Thursday, October 14, 2004

Lagniappe: O'Reilly and Sexual Harrassment - I'm not a fan of blow-hard Bill O'Reilly of the FOX network. And I think O'Reilly could very well have a phone sex fetish and could very well be a sexual harrasser. ... But I do have to say that I find his accuser's claim that she was forced to have PHONE sex against her will to be incredible. Who is ever forced to have a phone conversation, any conversation, much less one about sex, against his/her will? Why didn't she just hang up?

Wednesday, October 13, 2004

Cuaderno Latinoamericano: Editorial on Cuban Academics at LASA - The New Orleans Times-Picayune takes a stand for the free exchange of ideas. Good for the Times-Pic.

Wednesday, October 06, 2004

Liberal Lighthouse: Andrew Sullivan on the VP Debate, again - This is what pro-War, libertarian/conservative pundit and blogger Andrew Sullivan has to say about the debate:

Maybe, of course, we're all hopelessly biased--and debates are so subjective as to make objective analysis impossible. Maybe my initial unfiltered response was distorted by my expectation that Cheney would win easily, by my watching the debate with a bunch of college students, or by what I'd eaten beforehand. But in the critical battle for the middle ground in this election, it seems to me indisputable that Edwards gained territory for Kerry last night.
Read the whole article here.

Liberal Lighthouse: Jay Nordlinger Take on the Debate - I call this one "Liberal Lighthouse" because Jay Nordlinger's "unvarnished" post-debate evaluation is more a critique of Cheney's debate failures rather than a promotion of the things that made the "debate" a draw as he claims. After reading this piece, one gets the impression that he calls it a draw because he needs to put the most positive spin on a failed performance, and the best he can do (and still be honest with himself) is to call it a draw. The most intellectually honest liberals and conservatives all seem to be saying that BOTH the Kerry/Bush debate and the Cheney/Edwards debate are decisive victories for the Democrats. Good news for Kerry/Edwards, hopeful news! A momentum switcher and an fourth-quarter run that is both exciting and encouraging. Bush/Cheney, on the other hand, seems like a campaign much akin to the New Orleans Saints with a fourth-quarter lead of 21 points that gets whittled down to a tie ball game and is decided by whether the opponent can connect on a 30 yard field goal as time expires in regulation. Oh, that sinking feeling in the gut that we Saints fans know. I imagine this is how it feels to be a Bush/Cheney supporter this morning.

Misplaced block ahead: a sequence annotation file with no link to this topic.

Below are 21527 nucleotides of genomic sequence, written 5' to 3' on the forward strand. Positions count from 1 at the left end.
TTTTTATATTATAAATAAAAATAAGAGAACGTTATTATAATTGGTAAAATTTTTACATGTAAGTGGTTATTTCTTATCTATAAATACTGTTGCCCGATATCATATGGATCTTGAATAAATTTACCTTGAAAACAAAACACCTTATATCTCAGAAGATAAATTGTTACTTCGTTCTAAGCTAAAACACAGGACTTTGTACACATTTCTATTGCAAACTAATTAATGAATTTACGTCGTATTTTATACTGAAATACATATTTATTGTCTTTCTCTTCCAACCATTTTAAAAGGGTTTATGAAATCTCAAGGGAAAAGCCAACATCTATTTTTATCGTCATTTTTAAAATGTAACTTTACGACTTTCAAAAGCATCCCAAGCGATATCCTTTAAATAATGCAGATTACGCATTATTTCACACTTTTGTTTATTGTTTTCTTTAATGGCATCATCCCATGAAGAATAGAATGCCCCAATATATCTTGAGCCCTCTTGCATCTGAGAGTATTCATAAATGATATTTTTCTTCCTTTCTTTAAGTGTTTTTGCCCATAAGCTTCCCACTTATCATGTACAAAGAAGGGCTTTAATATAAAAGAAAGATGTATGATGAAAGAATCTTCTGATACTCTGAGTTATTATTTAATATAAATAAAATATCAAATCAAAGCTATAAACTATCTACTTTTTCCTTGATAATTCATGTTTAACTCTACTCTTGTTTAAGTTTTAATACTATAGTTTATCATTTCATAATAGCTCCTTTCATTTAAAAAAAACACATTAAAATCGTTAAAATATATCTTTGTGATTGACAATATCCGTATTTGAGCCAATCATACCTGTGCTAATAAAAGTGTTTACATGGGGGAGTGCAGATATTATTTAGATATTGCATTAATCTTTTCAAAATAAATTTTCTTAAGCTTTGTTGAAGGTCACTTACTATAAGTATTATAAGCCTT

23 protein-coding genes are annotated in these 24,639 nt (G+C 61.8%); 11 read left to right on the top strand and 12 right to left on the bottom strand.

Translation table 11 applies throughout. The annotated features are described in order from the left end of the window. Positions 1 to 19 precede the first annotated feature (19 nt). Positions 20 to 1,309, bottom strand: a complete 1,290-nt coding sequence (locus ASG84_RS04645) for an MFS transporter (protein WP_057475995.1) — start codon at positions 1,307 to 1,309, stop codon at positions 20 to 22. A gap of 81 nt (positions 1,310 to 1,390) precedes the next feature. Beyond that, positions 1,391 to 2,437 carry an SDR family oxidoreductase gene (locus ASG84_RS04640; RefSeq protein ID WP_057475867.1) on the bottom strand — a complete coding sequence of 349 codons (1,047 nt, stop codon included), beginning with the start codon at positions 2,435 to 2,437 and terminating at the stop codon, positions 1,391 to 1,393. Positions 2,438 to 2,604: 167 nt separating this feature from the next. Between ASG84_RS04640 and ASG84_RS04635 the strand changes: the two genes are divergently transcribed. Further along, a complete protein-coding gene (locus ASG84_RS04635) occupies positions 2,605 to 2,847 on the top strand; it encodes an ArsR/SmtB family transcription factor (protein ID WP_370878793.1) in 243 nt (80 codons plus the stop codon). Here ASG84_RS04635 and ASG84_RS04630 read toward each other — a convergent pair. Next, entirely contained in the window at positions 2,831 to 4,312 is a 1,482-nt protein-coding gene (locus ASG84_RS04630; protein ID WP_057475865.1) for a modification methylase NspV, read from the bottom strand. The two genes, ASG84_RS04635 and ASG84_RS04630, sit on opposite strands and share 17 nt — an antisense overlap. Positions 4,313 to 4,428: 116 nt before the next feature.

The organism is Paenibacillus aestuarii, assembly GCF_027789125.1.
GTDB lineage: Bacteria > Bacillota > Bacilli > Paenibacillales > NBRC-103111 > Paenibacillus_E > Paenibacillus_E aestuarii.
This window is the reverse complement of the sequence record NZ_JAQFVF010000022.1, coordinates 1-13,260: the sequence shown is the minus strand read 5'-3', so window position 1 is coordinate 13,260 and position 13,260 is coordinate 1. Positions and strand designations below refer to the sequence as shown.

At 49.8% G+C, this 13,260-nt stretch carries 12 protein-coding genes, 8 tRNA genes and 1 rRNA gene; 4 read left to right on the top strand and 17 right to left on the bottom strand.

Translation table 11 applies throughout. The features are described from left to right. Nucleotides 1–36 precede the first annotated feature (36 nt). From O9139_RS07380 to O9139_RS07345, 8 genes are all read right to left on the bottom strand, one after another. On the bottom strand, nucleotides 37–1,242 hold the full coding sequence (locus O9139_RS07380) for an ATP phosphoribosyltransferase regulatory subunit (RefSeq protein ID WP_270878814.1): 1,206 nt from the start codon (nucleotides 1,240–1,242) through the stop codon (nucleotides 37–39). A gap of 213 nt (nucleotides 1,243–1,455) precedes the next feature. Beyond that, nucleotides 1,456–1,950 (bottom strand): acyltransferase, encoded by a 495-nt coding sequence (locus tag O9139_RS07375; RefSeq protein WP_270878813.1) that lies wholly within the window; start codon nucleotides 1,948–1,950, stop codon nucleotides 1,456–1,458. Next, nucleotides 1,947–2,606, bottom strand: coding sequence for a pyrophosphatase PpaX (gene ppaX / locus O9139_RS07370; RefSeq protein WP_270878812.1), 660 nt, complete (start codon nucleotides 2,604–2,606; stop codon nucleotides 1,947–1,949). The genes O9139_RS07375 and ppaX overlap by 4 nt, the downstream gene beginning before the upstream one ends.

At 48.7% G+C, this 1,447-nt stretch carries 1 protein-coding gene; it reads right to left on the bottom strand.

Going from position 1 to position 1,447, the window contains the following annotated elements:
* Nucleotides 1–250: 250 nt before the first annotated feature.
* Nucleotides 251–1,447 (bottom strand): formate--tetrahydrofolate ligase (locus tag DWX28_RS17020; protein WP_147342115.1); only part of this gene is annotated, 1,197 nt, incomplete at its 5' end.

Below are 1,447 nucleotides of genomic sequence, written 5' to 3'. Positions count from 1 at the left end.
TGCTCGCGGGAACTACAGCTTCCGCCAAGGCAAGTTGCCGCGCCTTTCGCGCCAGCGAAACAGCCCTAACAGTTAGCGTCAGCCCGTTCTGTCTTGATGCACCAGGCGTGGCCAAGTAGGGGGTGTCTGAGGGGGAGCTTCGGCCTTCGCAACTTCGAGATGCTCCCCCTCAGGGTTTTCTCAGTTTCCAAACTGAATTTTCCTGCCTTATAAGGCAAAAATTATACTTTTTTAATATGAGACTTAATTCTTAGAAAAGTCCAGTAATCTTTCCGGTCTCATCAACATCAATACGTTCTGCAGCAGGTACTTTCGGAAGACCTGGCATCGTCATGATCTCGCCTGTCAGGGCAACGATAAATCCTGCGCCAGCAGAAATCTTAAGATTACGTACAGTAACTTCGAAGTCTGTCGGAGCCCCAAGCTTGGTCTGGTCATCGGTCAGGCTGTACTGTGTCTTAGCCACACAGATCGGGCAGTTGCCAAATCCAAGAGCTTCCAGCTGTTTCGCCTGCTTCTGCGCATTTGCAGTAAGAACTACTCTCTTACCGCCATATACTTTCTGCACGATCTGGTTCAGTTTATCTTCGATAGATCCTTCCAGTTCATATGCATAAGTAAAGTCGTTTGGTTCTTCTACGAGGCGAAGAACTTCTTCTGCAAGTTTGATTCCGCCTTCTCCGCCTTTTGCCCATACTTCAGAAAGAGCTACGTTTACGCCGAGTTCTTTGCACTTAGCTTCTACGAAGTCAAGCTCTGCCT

Liberal Lighthouse: Saletan and Sullivan on the Edwards Triumph - My gut first reaction was that the debate was a draw, with victory tilting toward Edwards if it tilted anywhere. However, I am heartened by how some pundits I respect on both the left and the right have so graphically described an Edwards triumph. William Saletan, of Slate, writes a piece that argues that Kerry cleaned Cheney's clock. And Andrew Sullivan wrote on his blog immediately after the debate the writes that the debate was a car-wreck for Cheney and that Cheney was the road'kill. Strong stuff. Looks like the Bush/Cheney ticket is in trouble. Perhaps the next four years will be one of those moments in Cheney's illustrious government career that he'll have to look for another private-sector, Halliburton job until the GOP next regains power.

Saturday, October 02, 2004

Liberal Lighthouse: Bush/Kerry Debate Quote of the Day - From Andrew Sullivan:

No president who has presided over Abu Ghraib should ever say he wants to put anyone on a leash.
Yep, that's right. Andrew Sullivan. "Wait a minute," you say ... Andrew Sullivan?!?!?! Jay Nordlinger?!?!?! ... Liberal Lighthouse?!?!?! What is the world coming to?